Adaptable Resolution Models

The CAC also mentioned they were interested in the CCTF, “suggesting alternative ways of intervening in harmful behaviors (other than Title IX/OIE reporting.)“ Discussions within the CCTF related to Restorative or Transformative Justice were offered. The following is a list of recommendations informed by a Transformative Justice philosophy.

It is evident that many departments and chairs throughout CAL are in need of support for dealing with RVSM between parties at all levels. The need for support is particularly acute during the Title IX investigation period where chairs, faculty, staff, and students are left with too few resources to manage the interim day-to-day encounters while waiting for a determination.This period continues to be prolonged by the campus-wide backlog of Title IX cases. The CCTF suggests developing a toolkit for campus community members who find themselves in this situation. The goal of the toolkit would be to prevent further harm and escalation from happening during that investigation period while also identifying resources that can contribute to healing. It would also assist in identifying and promoting communities of support and accountability for the parties involved in order to prevent further harm from occurring during the interim period. These toolkits will also support units in cases where Title IX has determined that no Title IX violation has occurred but it is evident to those affected that something harmful has occurred. In these cases, the department is left in the position of dealing with the fallout with little to no support or training.

The taskforce also recommends building a network of diverse local facilitators who can support units in building personalized community agreements and can assist units when there are communication challenges that do not rise to the level of a violation but need to be addressed,lest they escalate unnecessarily. This is part of the preventative work that will yield healthier units and will provide a model for resolving lower stakes issues. Establishing a network of diverse facilitators who can help units resolve small-scale interpersonal harm will contribute to units having the bandwidth and skill sets to resolve more serious cases of RVSM as they arise.Unhealthy units rife with conflict cannot and do not respond well to cases of RVSM.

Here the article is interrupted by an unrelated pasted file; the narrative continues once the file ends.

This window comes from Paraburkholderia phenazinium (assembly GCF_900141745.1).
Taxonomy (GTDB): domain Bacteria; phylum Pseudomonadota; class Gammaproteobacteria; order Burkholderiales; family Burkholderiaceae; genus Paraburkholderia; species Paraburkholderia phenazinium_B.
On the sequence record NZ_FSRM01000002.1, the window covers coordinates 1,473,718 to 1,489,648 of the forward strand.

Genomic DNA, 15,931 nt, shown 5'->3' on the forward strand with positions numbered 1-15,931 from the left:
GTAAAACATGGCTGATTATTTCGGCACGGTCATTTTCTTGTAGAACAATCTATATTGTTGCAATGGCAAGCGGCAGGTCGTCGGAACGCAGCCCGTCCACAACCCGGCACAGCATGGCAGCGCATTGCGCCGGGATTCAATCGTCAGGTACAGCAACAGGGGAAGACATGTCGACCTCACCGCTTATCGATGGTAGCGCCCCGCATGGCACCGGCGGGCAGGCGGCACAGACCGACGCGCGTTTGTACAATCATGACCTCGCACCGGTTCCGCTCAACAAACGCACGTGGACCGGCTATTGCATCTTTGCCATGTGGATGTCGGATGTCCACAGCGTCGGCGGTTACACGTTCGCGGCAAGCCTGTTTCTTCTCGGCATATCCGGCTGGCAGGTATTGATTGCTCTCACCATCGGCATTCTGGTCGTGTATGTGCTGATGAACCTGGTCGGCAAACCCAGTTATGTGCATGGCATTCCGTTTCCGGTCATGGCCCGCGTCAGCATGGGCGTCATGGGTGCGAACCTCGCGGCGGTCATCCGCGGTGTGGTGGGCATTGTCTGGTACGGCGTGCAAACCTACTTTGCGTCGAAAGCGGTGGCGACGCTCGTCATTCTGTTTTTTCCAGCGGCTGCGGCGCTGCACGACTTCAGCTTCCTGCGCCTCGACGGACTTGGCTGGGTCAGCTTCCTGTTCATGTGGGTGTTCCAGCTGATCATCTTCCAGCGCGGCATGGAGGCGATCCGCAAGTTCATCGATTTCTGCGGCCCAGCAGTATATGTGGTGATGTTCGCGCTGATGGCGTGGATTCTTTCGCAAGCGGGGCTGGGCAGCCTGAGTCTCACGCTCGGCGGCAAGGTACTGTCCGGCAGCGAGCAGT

Finally, our consultant recommends incentivizing a Transformative Justice Fellows program for faculty and staff where participants are given the time and space to build up key skill sets for intervening in conflicts. This can be a pilot program run out of strategically identified units asking for support. The TJ Fellows pilot could provide course releases and/or reduced workload for 8-10 participants in a unit that will meet 6 times over the course of a year. The goal of the Fellows program would be to:

  1. Cultivate a community of support and accountability within the unit
  2. Create a space for building shared language, values, and trust
  3. Bolster participants facilitation and skillful communication skills (so that they do not always have to rely on outside facilitators to solve problems in the unit)
  4. Assess conditions in department that lead to harmful behavior
  5. Develop personalized prevention, harm reduction, and response strategies for the unit.

A parallel version of this can be created for students and staff in the unit. Students can be provided with free credit hours and course credit (independent study structure), while staff can be provided with reduced workload and/or extra stipend to bolster their salary. Consider the impact on the culture of a department, if we ran a one-year pilot that ran 3 simultaneous fellows programs (faculty, student and staff). We would like to suggest that this would contribute to the CAC’s request to discover “methods of building trust and care within units and across ranks,roles, and responsibilities.”

However, this last charge will require more discussion and we will continue to explore methods should the committee continue. In our discussions, we examined the “What’s in it for me?”attitude that prevents buy-in to the concept of active empathy. We also discussed that many people eye-roll when hearing the phrase “Culture of Care.” These two elements prevent a true culture of care from spreading. This territory also crosses into ethical and moral behavior that are simply too personal to address through this CCTF. It is imagined that future CCTF members could gain expertise through more research on the topic and/or by hiring facilitators for such work.

Next